I've gotten very good at talking myself out of doing any side projects. Finding flaws and planning for failure, the qualities that help me a lot at work, don't let me believe in my ideas enough that I would take them to life.
On the other end of the spectrum is the hopeful entrepreneur making a classic mistake, developing a product before confirming she has a verifiable edge over the competition, and solves a problem real people have. Edward Thorpe said it the best in “A Man For All Markets”: in business, just like in gambling, you only play when you know that you'll win.
I decided that for some current ideas, as well as new ones that I consider viable, I'll withhold judgement. Instead of gauging whether the product would work, I'll take it unconditionally to the landing page stage. It takes almost no commitment and creates no technical debt, it's just a domain and some static HTML. It's a win-win from any point of view: I spend much less time on it than building the simplest MVP, writing a description forces to be precise about the idea and its details, and I can show the result to people, perhaps potential users.
You don't even need a landing page. Market research should come first in talking to your future users. But my ideas usually have me as the user, so I can make the first pass without talking to people.
I'm working on a project right now, and I'll add a link to it to the Projects section soon.
It's too easy to get into the habit of consuming by default: check email, Twitter, Facebook, Slack, Basecamp or a million other services designed to consume our attention. It's funny how “consuming” works both ways.
Producing by default, when you have to restore lost context to continue writing or programming, or drawing after switching away, is much harder, but it's a habit just like any other. Initial friction will go away and you won't feel resistance starting to re-explore your own, not someone else's, ideas.
I see that a lot in myself when starting to write code in an unfamiliar language. My intention is to write the best code I can. In order to do that, I need to read a guide, best practices, examples and try and build a mental scaffolding that will help me produce the code that I want.
But it's too easy to be stuck in the “research phase” as it's called, never doing the work. How am I going to be fluent in a language if I don't practice producing it? How am I going to produce if I don't know how to do that?
There's a catch. Reading leaves few traces in your mind, and when the time comes to write, you feel like gripping thin air, nothing comes out. Try writing the simplest things, make mistakes, no one is judging. Code is meant to be rewritten anyway.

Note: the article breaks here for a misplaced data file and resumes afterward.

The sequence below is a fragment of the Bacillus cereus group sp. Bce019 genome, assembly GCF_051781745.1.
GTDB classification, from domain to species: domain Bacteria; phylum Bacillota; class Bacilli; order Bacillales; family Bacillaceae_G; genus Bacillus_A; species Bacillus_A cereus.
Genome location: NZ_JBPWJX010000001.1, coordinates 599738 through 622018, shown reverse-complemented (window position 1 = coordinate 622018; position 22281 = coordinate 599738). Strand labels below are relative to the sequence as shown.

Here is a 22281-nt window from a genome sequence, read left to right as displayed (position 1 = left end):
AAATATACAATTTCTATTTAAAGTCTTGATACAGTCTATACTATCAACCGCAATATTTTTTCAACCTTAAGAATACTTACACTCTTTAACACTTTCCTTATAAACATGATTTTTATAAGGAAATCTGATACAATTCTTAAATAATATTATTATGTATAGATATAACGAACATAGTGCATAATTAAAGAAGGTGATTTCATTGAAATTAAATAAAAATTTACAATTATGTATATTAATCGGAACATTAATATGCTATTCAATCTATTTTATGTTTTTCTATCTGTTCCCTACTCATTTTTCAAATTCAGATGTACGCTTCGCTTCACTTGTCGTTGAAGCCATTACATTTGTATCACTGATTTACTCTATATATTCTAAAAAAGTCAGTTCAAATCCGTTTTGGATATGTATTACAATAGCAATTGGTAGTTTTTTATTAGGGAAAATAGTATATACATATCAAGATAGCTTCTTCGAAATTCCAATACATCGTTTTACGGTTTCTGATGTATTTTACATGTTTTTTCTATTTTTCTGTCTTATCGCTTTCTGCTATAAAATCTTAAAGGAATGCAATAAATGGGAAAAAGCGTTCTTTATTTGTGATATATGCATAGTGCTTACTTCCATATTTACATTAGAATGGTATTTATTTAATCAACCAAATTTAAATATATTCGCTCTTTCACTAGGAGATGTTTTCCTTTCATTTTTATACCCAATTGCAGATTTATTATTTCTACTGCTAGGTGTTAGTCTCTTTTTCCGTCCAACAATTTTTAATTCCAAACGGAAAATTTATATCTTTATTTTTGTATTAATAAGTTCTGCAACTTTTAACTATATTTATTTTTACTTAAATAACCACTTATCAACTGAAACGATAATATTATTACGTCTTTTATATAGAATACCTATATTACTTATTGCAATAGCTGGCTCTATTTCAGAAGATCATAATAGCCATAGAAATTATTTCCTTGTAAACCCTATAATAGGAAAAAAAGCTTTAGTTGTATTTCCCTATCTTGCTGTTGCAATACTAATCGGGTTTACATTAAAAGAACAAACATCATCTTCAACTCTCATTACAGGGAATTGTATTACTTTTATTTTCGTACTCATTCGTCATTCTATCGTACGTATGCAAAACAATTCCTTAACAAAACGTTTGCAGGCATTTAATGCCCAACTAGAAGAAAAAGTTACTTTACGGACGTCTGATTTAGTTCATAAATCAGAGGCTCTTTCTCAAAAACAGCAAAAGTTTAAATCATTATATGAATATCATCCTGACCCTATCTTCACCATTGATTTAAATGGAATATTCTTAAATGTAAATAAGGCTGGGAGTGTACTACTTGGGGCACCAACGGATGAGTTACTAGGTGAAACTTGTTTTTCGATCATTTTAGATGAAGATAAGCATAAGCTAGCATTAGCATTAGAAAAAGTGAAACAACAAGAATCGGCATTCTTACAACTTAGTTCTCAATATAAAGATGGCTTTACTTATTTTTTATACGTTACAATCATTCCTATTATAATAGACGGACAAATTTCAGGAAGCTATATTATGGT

Sounds simple? I get caught often. Just when I think I learned enough, I try writing and find I forgot almost everything that I've read. What was the point of reading then? I could spend that time writing, encountered the problem and would have read the answer the same way.
Ruminating (actually, procrastinating, who am I kidding?) on what makes a day productive for me, I came up with a metric that rings true so far.
It's time spent creating vs. time spent consuming.
Creating is making new things or making things better. Or at least trying. Consuming is usually doing things you shouldn't be doing: reading Secret, playing that game on YouTube because you're too busy to actually play it, picking up your phone every minute to check for notifications.
Now, not all consuming is bad. More often than not, kicking back and reading a book for a while or daydreaming does more good than harm. You can't spend all your active time creating, or you'd run out of creative juice. You need time to rest and recharge.
Still, creating creates (ha!) momentum. I've noticed that if I start my day on a creative note, I get more done. Rarely what we need to do is to consume something, rather it's something we should create: write emails, code a program, present our ideas to other people.
Consuming works the same. If you eat (consume) a cake instead of doing a morning pushup set (creating a better body), you're much more likely to slump on a sofa and watch (consume) another episode of people in fantasy setting killing each other right and left than draft (create) a new blog post.
This reminds me of the concept of stability in physics.
Stability is the ability of a body to restore its balance after a disturbance (change in position or orientation). The quality of the stability is determined by how large a disturbance the body can withstand before the balance is lost. A body that is precariously balanced can withstand only a small disturbance and so has low stability. A body that is solidly balanced can be disturbed greatly and so has high stability.
Consuming is settling on the bottom of a pit: you have nowhere to fall. Stable. Creating is rope walking: at first, every misstep sends you tumbling into the pit. As you learn, even in headwind and with the rope thrashing around, you remain stable atop. When you do fall, you're back on the rope in no time.
So, time spent creating vs. time spent consuming. At the end of the day, concentrate for a few seconds and in your heart you'll know at once whether you've spent enough time creating.